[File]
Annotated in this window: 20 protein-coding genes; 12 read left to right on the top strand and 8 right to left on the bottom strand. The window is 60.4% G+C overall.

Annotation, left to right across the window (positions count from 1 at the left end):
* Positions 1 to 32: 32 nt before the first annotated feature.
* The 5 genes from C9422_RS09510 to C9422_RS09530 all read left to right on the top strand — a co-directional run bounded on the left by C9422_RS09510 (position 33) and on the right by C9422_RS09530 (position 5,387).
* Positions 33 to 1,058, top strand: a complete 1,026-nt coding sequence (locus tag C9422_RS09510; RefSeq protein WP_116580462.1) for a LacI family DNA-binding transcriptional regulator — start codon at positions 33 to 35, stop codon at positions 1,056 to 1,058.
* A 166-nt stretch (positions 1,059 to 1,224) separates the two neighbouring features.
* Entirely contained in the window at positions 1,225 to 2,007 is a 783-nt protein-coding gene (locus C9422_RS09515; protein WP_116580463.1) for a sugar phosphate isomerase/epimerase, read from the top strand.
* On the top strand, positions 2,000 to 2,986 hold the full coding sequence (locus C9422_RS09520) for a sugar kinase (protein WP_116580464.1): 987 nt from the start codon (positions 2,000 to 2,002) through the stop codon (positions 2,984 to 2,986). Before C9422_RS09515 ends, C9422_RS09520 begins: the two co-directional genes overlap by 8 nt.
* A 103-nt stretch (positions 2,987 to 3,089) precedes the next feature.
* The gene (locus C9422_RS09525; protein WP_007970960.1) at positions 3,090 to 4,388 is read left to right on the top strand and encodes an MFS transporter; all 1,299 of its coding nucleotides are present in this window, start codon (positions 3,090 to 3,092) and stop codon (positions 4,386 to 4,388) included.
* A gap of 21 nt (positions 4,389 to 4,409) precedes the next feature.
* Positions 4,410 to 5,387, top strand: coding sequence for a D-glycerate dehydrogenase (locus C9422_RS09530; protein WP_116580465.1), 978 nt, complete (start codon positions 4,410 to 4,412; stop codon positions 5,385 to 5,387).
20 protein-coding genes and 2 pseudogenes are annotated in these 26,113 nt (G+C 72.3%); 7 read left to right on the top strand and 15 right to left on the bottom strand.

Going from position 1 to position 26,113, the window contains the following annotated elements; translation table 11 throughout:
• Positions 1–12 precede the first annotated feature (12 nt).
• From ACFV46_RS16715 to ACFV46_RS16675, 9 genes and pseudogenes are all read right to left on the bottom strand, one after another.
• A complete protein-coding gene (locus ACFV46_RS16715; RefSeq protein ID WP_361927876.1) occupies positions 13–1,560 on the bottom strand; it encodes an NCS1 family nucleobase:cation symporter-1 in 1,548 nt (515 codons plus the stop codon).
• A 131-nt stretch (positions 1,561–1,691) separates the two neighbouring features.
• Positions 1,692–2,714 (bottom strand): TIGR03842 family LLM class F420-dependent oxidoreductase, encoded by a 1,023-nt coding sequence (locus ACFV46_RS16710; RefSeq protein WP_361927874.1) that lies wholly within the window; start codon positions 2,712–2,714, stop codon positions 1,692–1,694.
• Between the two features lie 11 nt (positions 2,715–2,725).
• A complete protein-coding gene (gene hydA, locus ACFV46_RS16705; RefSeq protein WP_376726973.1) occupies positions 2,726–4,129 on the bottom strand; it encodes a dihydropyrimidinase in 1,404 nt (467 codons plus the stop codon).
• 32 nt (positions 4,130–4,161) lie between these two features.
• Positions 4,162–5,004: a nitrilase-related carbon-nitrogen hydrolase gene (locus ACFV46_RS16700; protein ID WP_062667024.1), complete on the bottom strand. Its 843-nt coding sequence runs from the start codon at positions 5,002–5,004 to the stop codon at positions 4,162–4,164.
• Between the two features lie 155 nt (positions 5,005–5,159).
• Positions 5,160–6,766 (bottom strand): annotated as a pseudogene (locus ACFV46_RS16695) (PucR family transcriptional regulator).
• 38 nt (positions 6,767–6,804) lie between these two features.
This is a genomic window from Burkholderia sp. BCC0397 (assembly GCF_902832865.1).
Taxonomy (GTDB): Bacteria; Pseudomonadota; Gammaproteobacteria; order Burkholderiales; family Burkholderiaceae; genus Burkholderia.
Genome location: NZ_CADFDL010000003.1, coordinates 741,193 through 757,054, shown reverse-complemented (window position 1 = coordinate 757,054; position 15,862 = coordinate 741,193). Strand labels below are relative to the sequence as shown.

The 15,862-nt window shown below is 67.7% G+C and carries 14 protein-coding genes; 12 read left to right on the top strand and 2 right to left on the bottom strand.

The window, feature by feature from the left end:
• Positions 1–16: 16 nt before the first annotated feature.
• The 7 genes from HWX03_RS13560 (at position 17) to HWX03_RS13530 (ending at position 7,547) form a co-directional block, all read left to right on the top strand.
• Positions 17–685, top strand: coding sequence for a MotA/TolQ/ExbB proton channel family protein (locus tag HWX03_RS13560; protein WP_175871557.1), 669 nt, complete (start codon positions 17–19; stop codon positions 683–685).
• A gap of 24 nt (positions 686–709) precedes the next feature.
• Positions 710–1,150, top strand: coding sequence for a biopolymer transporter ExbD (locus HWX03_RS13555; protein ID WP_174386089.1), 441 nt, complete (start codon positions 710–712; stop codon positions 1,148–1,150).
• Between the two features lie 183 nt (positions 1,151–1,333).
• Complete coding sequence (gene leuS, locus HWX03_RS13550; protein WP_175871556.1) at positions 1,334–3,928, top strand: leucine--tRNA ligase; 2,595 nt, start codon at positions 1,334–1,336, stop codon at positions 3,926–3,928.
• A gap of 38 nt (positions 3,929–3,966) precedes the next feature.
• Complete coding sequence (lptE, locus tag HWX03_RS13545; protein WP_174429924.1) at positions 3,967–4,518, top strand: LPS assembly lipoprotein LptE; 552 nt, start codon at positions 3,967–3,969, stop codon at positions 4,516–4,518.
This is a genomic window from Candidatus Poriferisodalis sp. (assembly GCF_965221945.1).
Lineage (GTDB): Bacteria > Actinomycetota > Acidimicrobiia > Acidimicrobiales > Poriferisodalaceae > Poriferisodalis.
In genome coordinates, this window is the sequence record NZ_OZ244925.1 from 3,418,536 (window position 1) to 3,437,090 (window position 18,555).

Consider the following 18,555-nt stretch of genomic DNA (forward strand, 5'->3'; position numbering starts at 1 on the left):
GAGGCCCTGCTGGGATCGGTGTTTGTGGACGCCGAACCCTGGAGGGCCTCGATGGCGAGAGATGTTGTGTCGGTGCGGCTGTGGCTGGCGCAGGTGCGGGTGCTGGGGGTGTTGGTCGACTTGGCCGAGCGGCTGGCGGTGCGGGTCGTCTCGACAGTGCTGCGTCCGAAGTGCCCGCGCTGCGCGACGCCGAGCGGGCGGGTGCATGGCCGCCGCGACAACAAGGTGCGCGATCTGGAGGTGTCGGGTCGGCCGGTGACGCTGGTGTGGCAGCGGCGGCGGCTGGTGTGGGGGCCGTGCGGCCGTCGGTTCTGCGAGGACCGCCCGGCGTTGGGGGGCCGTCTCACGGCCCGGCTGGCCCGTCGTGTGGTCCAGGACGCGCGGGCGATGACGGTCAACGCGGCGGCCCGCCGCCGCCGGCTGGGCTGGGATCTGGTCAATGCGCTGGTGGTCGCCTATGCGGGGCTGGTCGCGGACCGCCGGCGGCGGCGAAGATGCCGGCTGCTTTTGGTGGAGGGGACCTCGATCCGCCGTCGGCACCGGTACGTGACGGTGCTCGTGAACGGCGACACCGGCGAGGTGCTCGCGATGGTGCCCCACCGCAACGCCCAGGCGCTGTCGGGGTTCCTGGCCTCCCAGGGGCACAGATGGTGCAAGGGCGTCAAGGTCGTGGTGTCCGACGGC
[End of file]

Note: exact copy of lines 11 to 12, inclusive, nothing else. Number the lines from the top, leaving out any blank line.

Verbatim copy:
* A gap of 21 nt (positions 4,389 to 4,409) precedes the next feature.
* Positions 4,410 to 5,387, top strand: coding sequence for a D-glycerate dehydrogenase (locus C9422_RS09530; protein WP_116580465.1), 978 nt, complete (start codon positions 4,410 to 4,412; stop codon positions 5,385 to 5,387).